Frequently Asked Questions
What is a harvest operation?
A harvest operation is when the thinning of a forest or clearfell is carried out. There are many variables that deem a forest eligible for an operation to be carried out. Staff at Euroforest Ireland can advise forest owners on the most suitable operation for their forest.
Why carry out a thinning?
The main purpose of carrying out a thinning is to remove the weaker trees, by doing this it will give the stronger trees more room to grow. In carrying out a thinning you are increasing the forests likelihood of producing pallet and sawlog at clearfell, which traditionally have provided the most value at market.
The first thinning operation in conifer crops normally involves removing lines of trees to get access into the crop. Normally one line in seven is completely removed and inferior trees are selected for cutting out of the remaining lines.
When should I carry out a thinning?
The time to thin a forest can vary greatly on age, ground conditions, location, exposure and tree height. These can only be assessed by a forester during a site visit.
Typically, in Ireland, a forest operation would generally be when the forest is between 12 and 15 years old, however this can vary from forest to forest.
It is advisable to plan at least two years in advance of first thinning, this will allow time for the appropriate paperwork to go through the necessary channels.
What will I need to carry out a thinning or clearfell?
There are several moving parts during a thinning or clearfell operation, however listed below are the essential licences and infrastructure the forest owner will need to carry out a harvest operation
What is a felling licence?
A felling licence is the proof of permission granted by the Minister for Agriculture, Food and the Marine and provides authority under the Forestry Act 2014 to fell or otherwise remove a tree or trees and to thin or clearfell a forest for silvicultural reasons.
Without a felling licence it is illegal to cut trees. The licence is granted at the Forest Service’s discretion.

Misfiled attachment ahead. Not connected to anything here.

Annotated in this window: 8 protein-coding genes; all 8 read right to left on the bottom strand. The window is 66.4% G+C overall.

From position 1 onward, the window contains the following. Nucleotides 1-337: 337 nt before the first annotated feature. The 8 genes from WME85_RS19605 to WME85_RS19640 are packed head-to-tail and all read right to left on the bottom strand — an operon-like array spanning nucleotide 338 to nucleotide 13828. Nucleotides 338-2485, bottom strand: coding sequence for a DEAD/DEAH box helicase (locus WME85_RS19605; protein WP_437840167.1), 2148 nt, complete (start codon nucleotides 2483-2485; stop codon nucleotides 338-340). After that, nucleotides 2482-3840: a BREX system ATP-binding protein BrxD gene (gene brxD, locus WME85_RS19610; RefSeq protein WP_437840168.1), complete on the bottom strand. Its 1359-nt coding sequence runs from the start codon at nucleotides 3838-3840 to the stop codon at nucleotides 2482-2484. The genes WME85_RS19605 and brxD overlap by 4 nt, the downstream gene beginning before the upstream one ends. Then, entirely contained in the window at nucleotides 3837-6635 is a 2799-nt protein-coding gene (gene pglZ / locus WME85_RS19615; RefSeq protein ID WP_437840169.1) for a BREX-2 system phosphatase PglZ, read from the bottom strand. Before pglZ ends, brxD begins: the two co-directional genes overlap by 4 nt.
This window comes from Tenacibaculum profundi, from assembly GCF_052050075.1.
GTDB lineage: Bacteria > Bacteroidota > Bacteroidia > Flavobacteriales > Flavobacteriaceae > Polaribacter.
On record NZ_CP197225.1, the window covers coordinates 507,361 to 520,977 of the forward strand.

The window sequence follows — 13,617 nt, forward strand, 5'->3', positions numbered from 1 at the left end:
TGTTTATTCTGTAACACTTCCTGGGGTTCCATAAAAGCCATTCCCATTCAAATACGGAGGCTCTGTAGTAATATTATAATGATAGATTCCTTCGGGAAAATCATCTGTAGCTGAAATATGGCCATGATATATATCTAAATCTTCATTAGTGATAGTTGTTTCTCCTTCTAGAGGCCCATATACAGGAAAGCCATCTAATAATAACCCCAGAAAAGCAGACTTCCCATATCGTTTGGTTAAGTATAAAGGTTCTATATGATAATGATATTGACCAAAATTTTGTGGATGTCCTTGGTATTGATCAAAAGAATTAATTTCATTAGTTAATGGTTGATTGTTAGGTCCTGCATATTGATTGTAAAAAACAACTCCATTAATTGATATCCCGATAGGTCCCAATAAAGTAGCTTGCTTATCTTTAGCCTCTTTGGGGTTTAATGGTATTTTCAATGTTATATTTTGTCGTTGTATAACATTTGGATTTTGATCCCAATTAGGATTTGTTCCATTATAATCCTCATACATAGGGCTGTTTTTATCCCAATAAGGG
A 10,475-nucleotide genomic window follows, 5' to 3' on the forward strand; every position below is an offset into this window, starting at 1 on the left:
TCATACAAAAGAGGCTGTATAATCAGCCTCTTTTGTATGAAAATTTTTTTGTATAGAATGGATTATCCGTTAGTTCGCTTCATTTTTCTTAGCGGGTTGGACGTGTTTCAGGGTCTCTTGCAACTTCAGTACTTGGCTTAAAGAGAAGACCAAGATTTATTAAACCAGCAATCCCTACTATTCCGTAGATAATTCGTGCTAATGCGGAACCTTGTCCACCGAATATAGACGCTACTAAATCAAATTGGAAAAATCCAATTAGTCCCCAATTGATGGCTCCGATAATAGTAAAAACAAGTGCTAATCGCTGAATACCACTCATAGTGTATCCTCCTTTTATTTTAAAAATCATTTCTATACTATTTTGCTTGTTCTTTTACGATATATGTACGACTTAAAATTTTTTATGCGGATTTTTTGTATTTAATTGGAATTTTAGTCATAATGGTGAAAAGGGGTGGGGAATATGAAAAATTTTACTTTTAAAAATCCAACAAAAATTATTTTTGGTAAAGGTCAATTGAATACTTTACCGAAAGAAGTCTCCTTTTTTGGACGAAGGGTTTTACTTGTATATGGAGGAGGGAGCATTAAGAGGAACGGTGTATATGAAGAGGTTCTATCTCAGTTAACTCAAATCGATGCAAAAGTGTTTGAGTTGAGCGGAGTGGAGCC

There are two types of felling licences
Useful link: https://www.agriculture.gov.ie/forestservice/treefelling/treefelling/
Are Euroforest Ireland and their contractors insured?
All Euroforest employees are insured as well as the contractors we use. Our contractors also have undertaken the relevant courses related to their harvest operations, such as, chainsaw certificates, First Aid and safe pass.
Where does my timber go? And what is it used for?
There are a range of outlets for the different categories of timber that are cut during a harvest operation. As Euroforest has no affiliation to any of the timber processors, we can market the timber for the best price and sell to the highest bidder. The categories command different prices at market, with pulpwood, traditionally being the lowest value category. Shown below are the different grades of timber cut during harvesting operations and what each category is used for:-
Value of timber?
Each timber grade will command a different price at market with pulpwood, traditionally being the lowest value category.
Usually the greatest outgoing cost to a forest owner are typically the costs of harvesting and haulage. Haulage rates can account from 25% to 40% of a harvest operation
Should I carry out a thinning on my hardwoods?
If eligible a forest owner should try to carry out a thinning on both hard and softwoods.
When carrying out a hardwood thinning the forest owner is eligible for a grant called the woodland improvement scheme, the aim of the scheme is to stimulate investment in the improvement, protection and development of young broadleaf forests for a range of functions, including:
Further information of the scheme can be found in the following link: https://www.teagasc.ie/media/website/crops/forestry/grants/WoodlandImprovementSchemeEd2190315.pdf
Is my forest suitable for thinning?
Not every forest is suitable for a thinning operation, certain forests may be deemed unsuitable for thinning due to the following:
Useful link: https://www.teagasc.ie/media/website/crops/forestry/advice/teagasc_thinning_10.pdf
Am I entitled for a forest road?
The forest service has seen the importance of timber mobilization and are offering a forest road grant for forests that are suitable for a harvesting operation within 5 years. The Forest Service provides grant aid up to 20 metres per ha at a rate of €40 per linear metre.
The Forest Service provide payment in full after the forest roads form two has been submitted. After the forest service inspector has deemed the forest road acceptable, the Forest Service will reimburse the forest owner with the cost of the road.